Menu Close

What is good driving – REALLY?

The quest of comparing driving in different situations

We all want to be better drivers, but what is actually better? Lots of apps are supposed to measure how you drive and give you a score – but that score might not capture the whole truth. MeBeSafe is investigating how this could be improved.

Imagine yourself cruising along a highway in the middle of July. The sun warms the back of your head as the asphalt softly rattles beneath you. Now picture yourself driving in the middle of nowhere, right on a snowy mountaintop. Blizzards roar while the tyres screech in desperate pursuit of finding grip. There’s honestly not much similarity between the two situations.

As a skilled driver, you are totally aware that you must behave in completely different ways. You would expect that your driving-app – measuring how well you drive – understands the difference and takes it into account as well.

Many of these apps claim to track the way you drive – and that’s also what they do to a high degree. But as the market for driving apps has grown, there has not yet been enough research to understand the whole picture. Few apps specify what they measure when you drive or how they convert it into a score. Anders af Wåhlberg is a MeBeSafe researcher from Cranfield University who has been looking into this type of issue for years.

“I only managed to get my hands on an app algorithm one single time. The score-calculation looked complicated, and at a first glance you might be impressed by the complexity.“ 

“But more complexity is not necessarily good. I dug into the code for a few weeks and it doesn’t really seem to be based on the previous evidence we’ve found.”

Anders means that many apps have not yet been able to base everything on scientific evidence. Instead, they seem to have set up limits and weights for certain behaviour based on personal judgements. This is certainly not surprising, as it is immensely hard for anyone to judge what is good or bad driving. But this oversimplification – or overcomplication depending on how you view it – might not be an ideal solution.

“Some apps will for example give you some kind of penalty if you speed, and that could sound reasonable. But what they actually say by that, is that there is no risk of an accident if you drive at the speed limit or below – but a large risk if you are above. Research does not say that. The risk of an accident is dependent on the speed – but not the amount of speed above some kind of limit.” Anders decrees.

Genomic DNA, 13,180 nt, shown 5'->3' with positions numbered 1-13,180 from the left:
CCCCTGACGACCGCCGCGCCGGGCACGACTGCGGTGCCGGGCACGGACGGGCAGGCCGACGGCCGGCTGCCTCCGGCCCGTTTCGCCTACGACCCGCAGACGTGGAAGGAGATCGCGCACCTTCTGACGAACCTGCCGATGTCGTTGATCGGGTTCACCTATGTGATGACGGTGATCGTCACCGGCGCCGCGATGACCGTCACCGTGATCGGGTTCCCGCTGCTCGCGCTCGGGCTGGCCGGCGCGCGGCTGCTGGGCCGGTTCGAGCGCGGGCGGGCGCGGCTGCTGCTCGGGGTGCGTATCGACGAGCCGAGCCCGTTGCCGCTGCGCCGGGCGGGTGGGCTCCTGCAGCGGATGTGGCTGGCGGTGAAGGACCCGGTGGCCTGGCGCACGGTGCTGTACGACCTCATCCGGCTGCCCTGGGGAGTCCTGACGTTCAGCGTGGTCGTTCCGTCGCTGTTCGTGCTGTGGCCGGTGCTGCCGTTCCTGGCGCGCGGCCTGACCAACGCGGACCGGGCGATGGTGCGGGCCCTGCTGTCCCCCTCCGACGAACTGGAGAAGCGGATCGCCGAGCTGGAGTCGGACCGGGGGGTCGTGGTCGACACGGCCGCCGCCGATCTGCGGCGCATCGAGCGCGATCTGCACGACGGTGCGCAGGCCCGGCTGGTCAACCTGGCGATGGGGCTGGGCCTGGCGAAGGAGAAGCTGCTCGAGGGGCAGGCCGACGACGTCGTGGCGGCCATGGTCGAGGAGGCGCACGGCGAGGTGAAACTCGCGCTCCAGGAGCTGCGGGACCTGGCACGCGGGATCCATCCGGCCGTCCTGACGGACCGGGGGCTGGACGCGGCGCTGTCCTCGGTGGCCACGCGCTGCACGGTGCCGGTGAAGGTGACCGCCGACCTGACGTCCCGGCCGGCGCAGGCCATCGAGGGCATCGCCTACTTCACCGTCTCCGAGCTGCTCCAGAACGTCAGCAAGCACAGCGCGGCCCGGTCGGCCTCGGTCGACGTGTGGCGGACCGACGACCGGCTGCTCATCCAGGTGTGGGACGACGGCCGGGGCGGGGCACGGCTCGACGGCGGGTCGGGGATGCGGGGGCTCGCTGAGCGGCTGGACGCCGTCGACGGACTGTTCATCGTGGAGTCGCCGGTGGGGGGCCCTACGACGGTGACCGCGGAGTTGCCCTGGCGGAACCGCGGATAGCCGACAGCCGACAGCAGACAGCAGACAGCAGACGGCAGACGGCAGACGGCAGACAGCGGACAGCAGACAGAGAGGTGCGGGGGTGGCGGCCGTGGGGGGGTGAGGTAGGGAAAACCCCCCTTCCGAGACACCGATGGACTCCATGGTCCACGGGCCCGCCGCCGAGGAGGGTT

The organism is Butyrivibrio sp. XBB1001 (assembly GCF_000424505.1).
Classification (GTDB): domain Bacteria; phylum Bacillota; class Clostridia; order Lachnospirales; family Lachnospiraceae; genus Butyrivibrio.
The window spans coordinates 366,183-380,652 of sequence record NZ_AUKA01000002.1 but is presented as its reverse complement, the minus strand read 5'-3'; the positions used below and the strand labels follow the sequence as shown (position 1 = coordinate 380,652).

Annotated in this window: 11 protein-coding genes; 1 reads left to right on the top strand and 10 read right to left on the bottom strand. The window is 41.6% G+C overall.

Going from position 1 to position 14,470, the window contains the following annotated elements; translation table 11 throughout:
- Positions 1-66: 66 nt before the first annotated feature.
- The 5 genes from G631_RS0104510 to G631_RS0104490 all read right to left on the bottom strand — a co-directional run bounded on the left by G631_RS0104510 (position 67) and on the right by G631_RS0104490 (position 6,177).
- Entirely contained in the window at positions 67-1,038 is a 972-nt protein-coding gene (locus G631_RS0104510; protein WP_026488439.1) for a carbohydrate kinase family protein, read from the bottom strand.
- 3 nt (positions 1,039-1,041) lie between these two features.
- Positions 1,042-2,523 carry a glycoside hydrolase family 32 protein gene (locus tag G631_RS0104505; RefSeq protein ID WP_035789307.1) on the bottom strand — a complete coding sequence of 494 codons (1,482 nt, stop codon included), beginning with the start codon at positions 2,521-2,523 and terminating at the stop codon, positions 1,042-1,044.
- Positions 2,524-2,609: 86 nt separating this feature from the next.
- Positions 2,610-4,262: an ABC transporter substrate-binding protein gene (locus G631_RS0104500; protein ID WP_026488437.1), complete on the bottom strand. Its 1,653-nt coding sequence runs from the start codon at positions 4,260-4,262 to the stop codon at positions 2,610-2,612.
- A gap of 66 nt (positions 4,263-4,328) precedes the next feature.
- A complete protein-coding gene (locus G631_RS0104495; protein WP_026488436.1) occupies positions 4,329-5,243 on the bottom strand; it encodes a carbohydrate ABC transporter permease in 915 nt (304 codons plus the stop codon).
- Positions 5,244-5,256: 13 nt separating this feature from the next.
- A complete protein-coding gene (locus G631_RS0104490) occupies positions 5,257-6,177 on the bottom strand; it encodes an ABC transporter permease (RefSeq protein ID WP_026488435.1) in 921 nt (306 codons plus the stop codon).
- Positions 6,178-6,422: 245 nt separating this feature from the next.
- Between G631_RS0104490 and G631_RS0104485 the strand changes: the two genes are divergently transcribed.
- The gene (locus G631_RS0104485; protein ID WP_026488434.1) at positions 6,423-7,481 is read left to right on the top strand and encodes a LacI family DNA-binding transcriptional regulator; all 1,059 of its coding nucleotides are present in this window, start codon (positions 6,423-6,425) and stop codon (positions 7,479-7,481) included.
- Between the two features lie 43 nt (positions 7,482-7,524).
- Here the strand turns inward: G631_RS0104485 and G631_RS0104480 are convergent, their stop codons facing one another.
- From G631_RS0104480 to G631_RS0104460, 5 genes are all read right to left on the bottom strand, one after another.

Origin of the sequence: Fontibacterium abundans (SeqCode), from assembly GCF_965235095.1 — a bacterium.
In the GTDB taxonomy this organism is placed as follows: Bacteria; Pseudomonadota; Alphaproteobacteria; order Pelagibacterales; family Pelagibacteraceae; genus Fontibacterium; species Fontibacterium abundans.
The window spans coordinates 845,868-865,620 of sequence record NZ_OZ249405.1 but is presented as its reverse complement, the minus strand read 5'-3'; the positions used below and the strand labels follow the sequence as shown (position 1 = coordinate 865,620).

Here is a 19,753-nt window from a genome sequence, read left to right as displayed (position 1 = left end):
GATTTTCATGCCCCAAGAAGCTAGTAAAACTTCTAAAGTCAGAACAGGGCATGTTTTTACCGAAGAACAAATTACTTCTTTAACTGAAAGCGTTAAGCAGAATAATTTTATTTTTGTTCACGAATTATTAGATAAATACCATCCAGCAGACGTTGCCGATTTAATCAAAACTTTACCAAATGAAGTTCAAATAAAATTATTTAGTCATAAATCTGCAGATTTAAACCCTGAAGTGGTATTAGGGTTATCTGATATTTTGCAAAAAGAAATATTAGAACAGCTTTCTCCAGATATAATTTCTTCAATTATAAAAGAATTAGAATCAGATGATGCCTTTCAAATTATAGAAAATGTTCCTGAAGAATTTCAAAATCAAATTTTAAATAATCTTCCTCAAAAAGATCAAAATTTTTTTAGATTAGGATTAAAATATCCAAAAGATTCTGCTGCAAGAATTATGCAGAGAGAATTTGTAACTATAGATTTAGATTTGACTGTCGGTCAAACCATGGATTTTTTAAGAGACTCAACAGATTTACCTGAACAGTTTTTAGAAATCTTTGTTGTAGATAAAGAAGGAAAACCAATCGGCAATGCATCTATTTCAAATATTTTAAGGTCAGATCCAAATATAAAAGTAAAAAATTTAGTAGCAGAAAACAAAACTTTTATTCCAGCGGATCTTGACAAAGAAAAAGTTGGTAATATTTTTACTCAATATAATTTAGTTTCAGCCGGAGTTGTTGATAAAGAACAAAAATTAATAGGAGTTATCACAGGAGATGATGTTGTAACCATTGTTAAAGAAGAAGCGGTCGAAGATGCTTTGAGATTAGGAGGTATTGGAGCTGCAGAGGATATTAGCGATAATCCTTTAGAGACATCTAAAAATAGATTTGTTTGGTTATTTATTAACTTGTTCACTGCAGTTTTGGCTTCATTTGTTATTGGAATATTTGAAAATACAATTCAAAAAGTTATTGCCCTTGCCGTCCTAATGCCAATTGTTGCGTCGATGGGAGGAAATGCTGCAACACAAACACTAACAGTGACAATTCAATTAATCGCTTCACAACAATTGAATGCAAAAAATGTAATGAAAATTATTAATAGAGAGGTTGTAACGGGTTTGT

If a driving app should work perfectly, it should treat behaviour more as a continuum than something with fixed limits. Driving at 79 on an 80-road could not always be considered ‘better’. Likewise, driving at 120 on the 80-road must be considered to be ‘worse’ than driving at 81. There should be a more floating scale if we are to capture the reality. But not only does such an app have to be more flexible in measuring, it also has to choose what is the best behaviour.

Should high levels of safety or the lowest fuel consumption be the ultimate goal – or perhaps that of always following the traffic rules? These three might lead to three different optimal speeds. And when you take more than one type of behaviour into account, such as speed, acceleration and turning radius, you are about to enter the mad box. How much is a fairly good acceleration worth compared to a fairly bad speed? When you want to have a compromise between safety and fuel consumption for a number of different parameters – it is very easy to just forget about science and set up some seemingly good limits.

And still, the most complex issue has yet to come. Let’s head back to the summer highway and the snowy mountaintop. An app should be not only able to understand the current situation but also judge what type of behaviour is most appropriate in that context.

“Shell is developing a new app for truck drivers within MeBeSafe. And for truckers, the context becomes ever more important. For instance, one app used today could give awful scores when you were driving in the city compared to driving on the highway. But the truckers already know if they drove in the city or on the highway. They want to know how well they did in that environment” Anders states.

This is something MeBeSafe intend to change. The pursuit is anything but trivial, but it is necessary if an app should avoid falling into the pit of arbitrary selected values.

To reach this goal, the general connections between different environmental factors and safety-risks need to be defined. In order to do that, real driving data has to be analysed. A lot of real driving data.  Not only do we need data on a driver driving at 60 km/h, accelerating 1.5 m/s2, turning their wheels in a curve with a radius of 10 m, with an ambient temperature at 12°C, 1.5 mm of rain falling per hour and 15 cars/min passing on the road.

We need driving data for each scenario at each location. This is a huge task for anyone. But it is something that we are willing to aim for to cover all aspects of driving.

“We of course have ideas on how to do this with the things we have. But the results would be even more complete if others would share their data sets from previous studies. There are a lot of large data sets that would be invaluable to do this analysis.” Anders states. “In an ideal world, if we get all the data that we need we could make an app that makes total sense. That way a trucker could look at their app and say ‘Ah, I did better last week, not because I drove on the highway but because I was better.’ And that is what really matters in the end.”

The coaching app “DriveMate” is developed by Shell, Cranfield University, Cygnify, Virtual Vehicle, SWOV, the BMW Group and Volvo Cars.